How to Solve a Book Emergency
What to Do When You Find Yourself Stuck Without Reading Material
Long ago and far away, in a time when I didn’t own an iPhone, I found myself trapped on the side of a highway in New Hampshire. I called AAA and waited for them to arrive and fix my flat tire. I waited. And I waited. And I waited some more. And suddenly I realized, to my horror, that I didn’t have any reading material in the car. This is highly unusual for me. In high school and college, I stuffed my L.L. Bean bag with extra books no matter where I where I was going. My biggest fear, besides death by fire or drowning, was being stuck somewhere without a book.
But somehow, inexplicably, I had left my apartment that morning without a single book. Out of desperation, I looked around my car. I found a circular and I read it from cover to cover. The cars whooshed by on the highway, shaking my Jeep ever so slightly. I felt a sense of despair, left alone with anxious thoughts, trapped in an automobile on a cold day. A book, I knew, would have allowed me to escape. Instead, I read what was on sale at the local supermarket, the brand names and numbers like a mantra in my head.
I own an iPhone, so book emergencies are far less rare these days. But that doesn’t stop me from carrying at least four to five books, plus several magazines, everywhere I go. I never know what mood I’ll be in, so I can’t just carry a single book. What if I’m stuck in the subway for hours and finish it? What if I can’t get home, somehow, and I need something to pass the time?
Some might say an easy solution is to carry an e-reader around with you, for precisely this kind of situation. But I’m an unapologetic print reader. Ebooks aren’t the same thing.
Book emergencies can be a good thing. The writer Matt Bell read an entire shelf of his cousin’s Babysitter’s Club books as a middle schooler, when he came down with an illness while on vacation. That’s not a series most boys would pay attention to. And in the writer Joanna Rakoff’s case, being without a book while on tour for My Salinger Year led to productivity.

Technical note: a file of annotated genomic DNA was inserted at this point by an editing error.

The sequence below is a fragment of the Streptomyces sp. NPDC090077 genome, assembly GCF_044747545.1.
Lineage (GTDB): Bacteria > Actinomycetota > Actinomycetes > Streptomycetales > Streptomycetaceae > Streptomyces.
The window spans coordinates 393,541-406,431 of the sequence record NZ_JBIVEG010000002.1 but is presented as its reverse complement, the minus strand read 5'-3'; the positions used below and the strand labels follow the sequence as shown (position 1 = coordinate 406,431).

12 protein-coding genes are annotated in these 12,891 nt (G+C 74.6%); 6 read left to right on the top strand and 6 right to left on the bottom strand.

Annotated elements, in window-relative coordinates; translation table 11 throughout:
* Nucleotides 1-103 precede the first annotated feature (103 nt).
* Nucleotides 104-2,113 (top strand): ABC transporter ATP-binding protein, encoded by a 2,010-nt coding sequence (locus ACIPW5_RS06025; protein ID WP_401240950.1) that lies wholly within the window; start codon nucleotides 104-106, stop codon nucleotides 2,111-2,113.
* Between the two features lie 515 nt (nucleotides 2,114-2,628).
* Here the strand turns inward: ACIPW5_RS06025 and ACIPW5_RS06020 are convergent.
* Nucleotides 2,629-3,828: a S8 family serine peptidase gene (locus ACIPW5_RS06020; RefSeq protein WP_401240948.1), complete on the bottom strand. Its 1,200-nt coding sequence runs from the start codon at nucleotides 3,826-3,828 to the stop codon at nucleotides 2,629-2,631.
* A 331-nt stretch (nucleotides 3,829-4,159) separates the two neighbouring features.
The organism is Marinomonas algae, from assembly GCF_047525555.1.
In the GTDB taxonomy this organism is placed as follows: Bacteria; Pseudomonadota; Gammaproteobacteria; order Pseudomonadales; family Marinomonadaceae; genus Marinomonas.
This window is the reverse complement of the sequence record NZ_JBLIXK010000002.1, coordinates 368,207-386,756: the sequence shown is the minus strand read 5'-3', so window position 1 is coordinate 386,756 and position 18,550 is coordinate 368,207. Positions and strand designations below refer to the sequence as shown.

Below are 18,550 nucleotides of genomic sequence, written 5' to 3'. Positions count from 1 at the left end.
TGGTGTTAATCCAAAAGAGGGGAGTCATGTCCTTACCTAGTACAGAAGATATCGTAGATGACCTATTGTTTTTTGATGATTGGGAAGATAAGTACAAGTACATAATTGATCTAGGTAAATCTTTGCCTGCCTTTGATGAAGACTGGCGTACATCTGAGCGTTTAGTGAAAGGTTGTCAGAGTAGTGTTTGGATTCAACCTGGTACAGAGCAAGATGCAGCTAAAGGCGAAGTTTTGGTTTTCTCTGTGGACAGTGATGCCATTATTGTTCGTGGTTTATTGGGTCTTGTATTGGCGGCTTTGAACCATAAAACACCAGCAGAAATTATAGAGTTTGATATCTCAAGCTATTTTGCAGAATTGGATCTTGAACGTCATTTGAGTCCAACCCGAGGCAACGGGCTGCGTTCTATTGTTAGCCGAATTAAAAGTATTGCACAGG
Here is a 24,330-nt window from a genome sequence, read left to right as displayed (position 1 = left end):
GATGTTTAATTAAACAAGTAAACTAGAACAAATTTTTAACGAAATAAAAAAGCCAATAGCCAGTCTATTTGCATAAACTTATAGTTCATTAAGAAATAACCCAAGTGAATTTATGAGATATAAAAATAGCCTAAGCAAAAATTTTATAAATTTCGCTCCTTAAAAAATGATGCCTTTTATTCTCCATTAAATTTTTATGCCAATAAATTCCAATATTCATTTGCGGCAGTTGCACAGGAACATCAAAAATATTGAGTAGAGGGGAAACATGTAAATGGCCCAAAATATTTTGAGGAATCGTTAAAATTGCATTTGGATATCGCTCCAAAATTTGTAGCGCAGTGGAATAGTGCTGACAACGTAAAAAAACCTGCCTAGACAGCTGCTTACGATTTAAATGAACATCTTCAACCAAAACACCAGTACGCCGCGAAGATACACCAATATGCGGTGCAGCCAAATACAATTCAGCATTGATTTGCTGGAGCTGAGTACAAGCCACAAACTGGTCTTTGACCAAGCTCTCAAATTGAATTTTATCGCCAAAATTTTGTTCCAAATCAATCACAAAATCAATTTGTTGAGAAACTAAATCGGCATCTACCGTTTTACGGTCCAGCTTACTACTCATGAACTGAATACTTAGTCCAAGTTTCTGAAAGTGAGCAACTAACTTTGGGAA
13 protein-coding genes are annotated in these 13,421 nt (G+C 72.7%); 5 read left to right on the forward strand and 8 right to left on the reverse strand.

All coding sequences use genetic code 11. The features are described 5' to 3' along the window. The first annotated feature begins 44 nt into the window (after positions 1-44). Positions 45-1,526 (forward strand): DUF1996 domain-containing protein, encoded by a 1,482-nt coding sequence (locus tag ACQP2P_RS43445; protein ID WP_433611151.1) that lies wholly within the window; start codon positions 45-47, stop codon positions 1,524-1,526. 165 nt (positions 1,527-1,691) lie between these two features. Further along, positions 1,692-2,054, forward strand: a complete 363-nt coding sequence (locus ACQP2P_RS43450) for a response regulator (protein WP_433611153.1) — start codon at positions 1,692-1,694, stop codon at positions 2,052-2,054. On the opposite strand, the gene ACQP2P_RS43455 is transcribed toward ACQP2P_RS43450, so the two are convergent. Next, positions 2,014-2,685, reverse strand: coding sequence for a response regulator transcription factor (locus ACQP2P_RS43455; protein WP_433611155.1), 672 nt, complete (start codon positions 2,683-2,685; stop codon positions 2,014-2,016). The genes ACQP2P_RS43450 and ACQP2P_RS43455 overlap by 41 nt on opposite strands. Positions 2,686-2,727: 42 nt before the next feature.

“At one German airport, shattered with exhaustion, I pulled out my pad and wrote a chunk of my new novel, longhand, which I’d never have done if I’d had a book in which to lose myself,” she says.
Rakoff had a formative reading experience when she was in the third grade. On the way to her grandmother’s funeral, she read Fifteen by Beverly Cleary in the back of the car.
“After the funeral, for reasons I never knew, my parents decided that their friends, the Levines, would drive me home. In the back of their sedan, I immediately opened my book, but Bev Levine wouldn’t let me read. She kept trying to make conversation and I kept answering her monosyllabically and returning to Beverly Cleary. Finally, she said, ‘What’s that you’re reading?’ I didn’t answer, because the book suddenly seemed absurdly inappropriate for my grandmother’s funeral. Finally, after a long silence, she said, “Is it a SEXY book?” And I nearly died of mortification. After that—and to this day—I’m careful about matching my books to my situation. There are some books that are better read at home, in private.”
But what you read in public can be a (good) conversation starter, and lead to a fleeting but meaningful connection. That’s what happened to Jon Michaud, the head librarian at the Center for Fiction.
“Years ago, I was traveling on a train from Prague to Paris,” Michaud says. “I got to talking with a college-age American kid who was traveling alone. He was opposite me in the train car, just finishing a battered Penguin paperback of Pride and Prejudice. I asked him how he’d liked it. He said the book had saved his life. He’d just spent three weeks touring Hungary and Czechoslovakia by himself. He’d had nothing to read until he’d found the book on a train. Said he read it twice because it was the only English language company he’d had. He got off the train before I did, leaving the book on the seat for the next lonely traveler—me, of course, even though my bag was already full of books by Milan Kundera and Bohumil Hrabal.”